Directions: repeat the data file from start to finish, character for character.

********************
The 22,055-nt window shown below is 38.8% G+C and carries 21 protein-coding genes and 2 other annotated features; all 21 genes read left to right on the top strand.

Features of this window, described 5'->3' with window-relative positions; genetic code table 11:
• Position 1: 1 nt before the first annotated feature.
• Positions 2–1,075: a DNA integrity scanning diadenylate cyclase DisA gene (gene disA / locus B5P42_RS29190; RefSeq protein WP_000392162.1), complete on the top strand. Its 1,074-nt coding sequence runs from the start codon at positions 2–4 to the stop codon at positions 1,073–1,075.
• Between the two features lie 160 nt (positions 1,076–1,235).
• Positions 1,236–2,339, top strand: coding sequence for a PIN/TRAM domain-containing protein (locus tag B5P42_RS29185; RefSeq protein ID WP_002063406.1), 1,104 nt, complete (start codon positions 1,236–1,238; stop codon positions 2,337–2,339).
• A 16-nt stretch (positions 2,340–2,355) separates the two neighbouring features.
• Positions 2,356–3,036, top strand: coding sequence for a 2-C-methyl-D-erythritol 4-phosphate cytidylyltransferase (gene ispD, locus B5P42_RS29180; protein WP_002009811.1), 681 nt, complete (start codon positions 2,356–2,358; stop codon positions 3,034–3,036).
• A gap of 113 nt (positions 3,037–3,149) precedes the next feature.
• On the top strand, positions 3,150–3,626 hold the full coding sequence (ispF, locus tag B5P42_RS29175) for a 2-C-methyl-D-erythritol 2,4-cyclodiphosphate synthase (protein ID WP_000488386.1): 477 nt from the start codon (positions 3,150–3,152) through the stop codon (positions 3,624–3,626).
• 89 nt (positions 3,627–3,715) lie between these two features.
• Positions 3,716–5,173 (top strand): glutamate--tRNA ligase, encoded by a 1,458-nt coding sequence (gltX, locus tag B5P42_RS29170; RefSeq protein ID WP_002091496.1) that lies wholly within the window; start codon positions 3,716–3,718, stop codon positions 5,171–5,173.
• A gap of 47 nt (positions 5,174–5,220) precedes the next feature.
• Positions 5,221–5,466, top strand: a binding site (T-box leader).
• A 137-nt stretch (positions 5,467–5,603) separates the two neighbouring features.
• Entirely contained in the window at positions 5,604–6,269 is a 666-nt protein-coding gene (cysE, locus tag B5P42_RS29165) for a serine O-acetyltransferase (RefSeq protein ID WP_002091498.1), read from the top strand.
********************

The 22,055-nt window shown below is 38.8% G+C and carries 21 protein-coding genes and 2 other annotated features; all 21 genes read left to right on the top strand.

Features of this window, described 5'->3' with window-relative positions; genetic code table 11:
• Position 1: 1 nt before the first annotated feature.
• Positions 2–1,075: a DNA integrity scanning diadenylate cyclase DisA gene (gene disA / locus B5P42_RS29190; RefSeq protein WP_000392162.1), complete on the top strand. Its 1,074-nt coding sequence runs from the start codon at positions 2–4 to the stop codon at positions 1,073–1,075.
• Between the two features lie 160 nt (positions 1,076–1,235).
• Positions 1,236–2,339, top strand: coding sequence for a PIN/TRAM domain-containing protein (locus tag B5P42_RS29185; RefSeq protein ID WP_002063406.1), 1,104 nt, complete (start codon positions 1,236–1,238; stop codon positions 2,337–2,339).
• A 16-nt stretch (positions 2,340–2,355) separates the two neighbouring features.
• Positions 2,356–3,036, top strand: coding sequence for a 2-C-methyl-D-erythritol 4-phosphate cytidylyltransferase (gene ispD, locus B5P42_RS29180; protein WP_002009811.1), 681 nt, complete (start codon positions 2,356–2,358; stop codon positions 3,034–3,036).
• A gap of 113 nt (positions 3,037–3,149) precedes the next feature.
• On the top strand, positions 3,150–3,626 hold the full coding sequence (ispF, locus tag B5P42_RS29175) for a 2-C-methyl-D-erythritol 2,4-cyclodiphosphate synthase (protein ID WP_000488386.1): 477 nt from the start codon (positions 3,150–3,152) through the stop codon (positions 3,624–3,626).
• 89 nt (positions 3,627–3,715) lie between these two features.
• Positions 3,716–5,173 (top strand): glutamate--tRNA ligase, encoded by a 1,458-nt coding sequence (gltX, locus tag B5P42_RS29170; RefSeq protein ID WP_002091496.1) that lies wholly within the window; start codon positions 3,716–3,718, stop codon positions 5,171–5,173.
• A gap of 47 nt (positions 5,174–5,220) precedes the next feature.
• Positions 5,221–5,466, top strand: a binding site (T-box leader).
• A 137-nt stretch (positions 5,467–5,603) separates the two neighbouring features.
• Entirely contained in the window at positions 5,604–6,269 is a 666-nt protein-coding gene (cysE, locus tag B5P42_RS29165) for a serine O-acetyltransferase (RefSeq protein ID WP_002091498.1), read from the top strand.